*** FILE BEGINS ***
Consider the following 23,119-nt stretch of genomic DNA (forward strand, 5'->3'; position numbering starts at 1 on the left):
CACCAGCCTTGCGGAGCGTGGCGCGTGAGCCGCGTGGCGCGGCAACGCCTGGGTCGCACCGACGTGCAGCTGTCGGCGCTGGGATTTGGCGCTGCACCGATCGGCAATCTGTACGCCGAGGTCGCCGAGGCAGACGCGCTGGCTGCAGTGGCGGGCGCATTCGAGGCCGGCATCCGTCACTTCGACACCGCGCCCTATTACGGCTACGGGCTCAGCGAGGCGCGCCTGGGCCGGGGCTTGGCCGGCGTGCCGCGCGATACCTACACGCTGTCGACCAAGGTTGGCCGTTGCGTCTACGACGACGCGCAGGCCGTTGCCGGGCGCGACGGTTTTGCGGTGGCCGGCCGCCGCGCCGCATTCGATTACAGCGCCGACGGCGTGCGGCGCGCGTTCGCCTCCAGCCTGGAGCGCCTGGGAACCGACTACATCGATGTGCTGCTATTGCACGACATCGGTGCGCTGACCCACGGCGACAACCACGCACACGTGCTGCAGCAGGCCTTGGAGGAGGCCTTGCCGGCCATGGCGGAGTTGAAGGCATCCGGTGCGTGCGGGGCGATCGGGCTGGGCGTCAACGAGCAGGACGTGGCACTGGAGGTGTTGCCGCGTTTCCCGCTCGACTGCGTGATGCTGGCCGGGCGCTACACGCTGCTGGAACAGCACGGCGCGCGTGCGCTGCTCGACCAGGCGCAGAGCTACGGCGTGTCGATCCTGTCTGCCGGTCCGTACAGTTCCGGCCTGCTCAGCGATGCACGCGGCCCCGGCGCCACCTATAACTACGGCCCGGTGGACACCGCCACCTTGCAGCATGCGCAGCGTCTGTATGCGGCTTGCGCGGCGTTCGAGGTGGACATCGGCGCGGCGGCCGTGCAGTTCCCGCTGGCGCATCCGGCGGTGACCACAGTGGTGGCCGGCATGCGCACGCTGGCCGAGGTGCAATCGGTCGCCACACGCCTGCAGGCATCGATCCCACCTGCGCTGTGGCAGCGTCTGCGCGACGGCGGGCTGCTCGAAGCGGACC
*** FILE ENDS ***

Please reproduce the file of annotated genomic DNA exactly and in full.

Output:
Consider the following 23,119-nt stretch of genomic DNA (forward strand, 5'->3'; position numbering starts at 1 on the left):
CACCAGCCTTGCGGAGCGTGGCGCGTGAGCCGCGTGGCGCGGCAACGCCTGGGTCGCACCGACGTGCAGCTGTCGGCGCTGGGATTTGGCGCTGCACCGATCGGCAATCTGTACGCCGAGGTCGCCGAGGCAGACGCGCTGGCTGCAGTGGCGGGCGCATTCGAGGCCGGCATCCGTCACTTCGACACCGCGCCCTATTACGGCTACGGGCTCAGCGAGGCGCGCCTGGGCCGGGGCTTGGCCGGCGTGCCGCGCGATACCTACACGCTGTCGACCAAGGTTGGCCGTTGCGTCTACGACGACGCGCAGGCCGTTGCCGGGCGCGACGGTTTTGCGGTGGCCGGCCGCCGCGCCGCATTCGATTACAGCGCCGACGGCGTGCGGCGCGCGTTCGCCTCCAGCCTGGAGCGCCTGGGAACCGACTACATCGATGTGCTGCTATTGCACGACATCGGTGCGCTGACCCACGGCGACAACCACGCACACGTGCTGCAGCAGGCCTTGGAGGAGGCCTTGCCGGCCATGGCGGAGTTGAAGGCATCCGGTGCGTGCGGGGCGATCGGGCTGGGCGTCAACGAGCAGGACGTGGCACTGGAGGTGTTGCCGCGTTTCCCGCTCGACTGCGTGATGCTGGCCGGGCGCTACACGCTGCTGGAACAGCACGGCGCGCGTGCGCTGCTCGACCAGGCGCAGAGCTACGGCGTGTCGATCCTGTCTGCCGGTCCGTACAGTTCCGGCCTGCTCAGCGATGCACGCGGCCCCGGCGCCACCTATAACTACGGCCCGGTGGACACCGCCACCTTGCAGCATGCGCAGCGTCTGTATGCGGCTTGCGCGGCGTTCGAGGTGGACATCGGCGCGGCGGCCGTGCAGTTCCCGCTGGCGCATCCGGCGGTGACCACAGTGGTGGCCGGCATGCGCACGCTGGCCGAGGTGCAATCGGTCGCCACACGCCTGCAGGCATCGATCCCACCTGCGCTGTGGCAGCGTCTGCGCGACGGCGGGCTGCTCGAAGCGGACC